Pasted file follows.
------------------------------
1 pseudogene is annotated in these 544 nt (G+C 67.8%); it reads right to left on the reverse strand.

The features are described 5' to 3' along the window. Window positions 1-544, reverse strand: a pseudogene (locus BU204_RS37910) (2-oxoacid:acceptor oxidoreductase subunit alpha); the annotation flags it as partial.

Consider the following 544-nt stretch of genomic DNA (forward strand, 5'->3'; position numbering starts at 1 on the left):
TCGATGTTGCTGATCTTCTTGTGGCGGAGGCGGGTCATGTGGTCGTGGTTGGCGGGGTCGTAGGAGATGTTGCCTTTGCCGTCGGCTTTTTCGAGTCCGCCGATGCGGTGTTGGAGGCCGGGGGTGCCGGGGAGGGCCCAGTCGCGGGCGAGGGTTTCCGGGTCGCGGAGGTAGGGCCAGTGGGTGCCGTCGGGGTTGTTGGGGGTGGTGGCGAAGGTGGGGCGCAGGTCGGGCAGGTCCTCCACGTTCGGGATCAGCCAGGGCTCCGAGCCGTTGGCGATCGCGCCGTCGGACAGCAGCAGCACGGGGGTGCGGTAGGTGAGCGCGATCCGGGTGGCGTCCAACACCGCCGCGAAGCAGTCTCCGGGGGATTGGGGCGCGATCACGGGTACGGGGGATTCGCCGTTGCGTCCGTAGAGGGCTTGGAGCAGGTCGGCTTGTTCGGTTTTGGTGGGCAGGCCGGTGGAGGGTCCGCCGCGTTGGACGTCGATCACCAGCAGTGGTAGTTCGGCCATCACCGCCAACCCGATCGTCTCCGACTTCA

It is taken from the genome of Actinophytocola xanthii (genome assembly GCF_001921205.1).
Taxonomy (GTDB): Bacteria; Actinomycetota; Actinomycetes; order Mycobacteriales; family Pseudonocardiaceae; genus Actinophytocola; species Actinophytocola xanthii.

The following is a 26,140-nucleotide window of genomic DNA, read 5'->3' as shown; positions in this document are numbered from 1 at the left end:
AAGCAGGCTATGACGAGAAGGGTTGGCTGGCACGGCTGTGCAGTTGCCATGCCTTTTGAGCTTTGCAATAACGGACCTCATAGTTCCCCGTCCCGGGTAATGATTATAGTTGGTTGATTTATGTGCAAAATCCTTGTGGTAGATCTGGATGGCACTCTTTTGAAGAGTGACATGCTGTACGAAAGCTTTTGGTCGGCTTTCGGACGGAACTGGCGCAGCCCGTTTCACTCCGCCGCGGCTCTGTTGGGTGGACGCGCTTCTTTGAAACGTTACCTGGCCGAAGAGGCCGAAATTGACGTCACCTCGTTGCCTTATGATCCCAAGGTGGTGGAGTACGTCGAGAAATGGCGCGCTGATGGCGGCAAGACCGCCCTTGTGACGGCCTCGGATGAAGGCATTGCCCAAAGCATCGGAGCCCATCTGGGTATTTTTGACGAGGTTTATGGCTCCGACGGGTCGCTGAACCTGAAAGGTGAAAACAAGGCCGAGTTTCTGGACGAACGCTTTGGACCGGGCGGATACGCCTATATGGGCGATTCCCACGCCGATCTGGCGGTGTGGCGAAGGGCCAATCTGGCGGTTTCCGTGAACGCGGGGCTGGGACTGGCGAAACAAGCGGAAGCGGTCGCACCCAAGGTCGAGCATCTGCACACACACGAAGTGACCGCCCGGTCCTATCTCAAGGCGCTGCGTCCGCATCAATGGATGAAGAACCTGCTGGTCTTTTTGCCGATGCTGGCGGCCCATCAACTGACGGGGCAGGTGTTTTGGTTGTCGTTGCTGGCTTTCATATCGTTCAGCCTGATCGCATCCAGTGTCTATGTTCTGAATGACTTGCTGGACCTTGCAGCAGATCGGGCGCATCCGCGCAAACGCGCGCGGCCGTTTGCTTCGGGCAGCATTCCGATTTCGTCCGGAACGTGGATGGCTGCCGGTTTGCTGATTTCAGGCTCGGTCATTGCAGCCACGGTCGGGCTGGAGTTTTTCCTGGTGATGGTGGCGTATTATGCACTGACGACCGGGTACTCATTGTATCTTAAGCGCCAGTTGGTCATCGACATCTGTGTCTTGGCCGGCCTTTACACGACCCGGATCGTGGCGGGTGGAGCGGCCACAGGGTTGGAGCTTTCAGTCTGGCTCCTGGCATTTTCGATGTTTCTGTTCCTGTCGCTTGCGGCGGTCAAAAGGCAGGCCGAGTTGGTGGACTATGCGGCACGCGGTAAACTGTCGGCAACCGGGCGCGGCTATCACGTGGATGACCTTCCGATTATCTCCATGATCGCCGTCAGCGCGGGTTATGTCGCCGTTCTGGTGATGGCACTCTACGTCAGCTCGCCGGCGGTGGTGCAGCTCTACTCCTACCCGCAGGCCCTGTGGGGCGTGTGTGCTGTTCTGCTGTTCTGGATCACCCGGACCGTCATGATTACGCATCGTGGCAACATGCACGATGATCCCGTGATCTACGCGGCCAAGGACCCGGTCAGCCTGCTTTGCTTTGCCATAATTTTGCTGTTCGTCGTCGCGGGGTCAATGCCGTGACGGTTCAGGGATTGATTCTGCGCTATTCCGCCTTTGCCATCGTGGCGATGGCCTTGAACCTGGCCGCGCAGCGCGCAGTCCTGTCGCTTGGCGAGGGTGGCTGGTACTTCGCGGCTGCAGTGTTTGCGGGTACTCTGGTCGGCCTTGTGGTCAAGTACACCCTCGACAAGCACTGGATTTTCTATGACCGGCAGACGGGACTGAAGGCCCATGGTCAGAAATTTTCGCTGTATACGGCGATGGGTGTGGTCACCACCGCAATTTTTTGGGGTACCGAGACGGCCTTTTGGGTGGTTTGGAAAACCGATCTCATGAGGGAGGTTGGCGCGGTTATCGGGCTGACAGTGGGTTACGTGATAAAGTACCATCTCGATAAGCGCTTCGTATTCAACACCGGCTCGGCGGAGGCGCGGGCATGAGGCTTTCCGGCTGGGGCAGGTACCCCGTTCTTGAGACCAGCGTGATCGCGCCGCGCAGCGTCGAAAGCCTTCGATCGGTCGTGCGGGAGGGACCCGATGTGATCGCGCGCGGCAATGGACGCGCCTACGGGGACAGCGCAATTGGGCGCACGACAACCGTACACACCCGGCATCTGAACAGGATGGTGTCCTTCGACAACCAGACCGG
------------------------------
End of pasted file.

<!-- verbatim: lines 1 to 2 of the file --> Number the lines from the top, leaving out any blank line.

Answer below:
1 pseudogene is annotated in these 544 nt (G+C 67.8%); it reads right to left on the reverse strand.

The features are described 5' to 3' along the window. Window positions 1-544, reverse strand: a pseudogene (locus BU204_RS37910) (2-oxoacid:acceptor oxidoreductase subunit alpha); the annotation flags it as partial.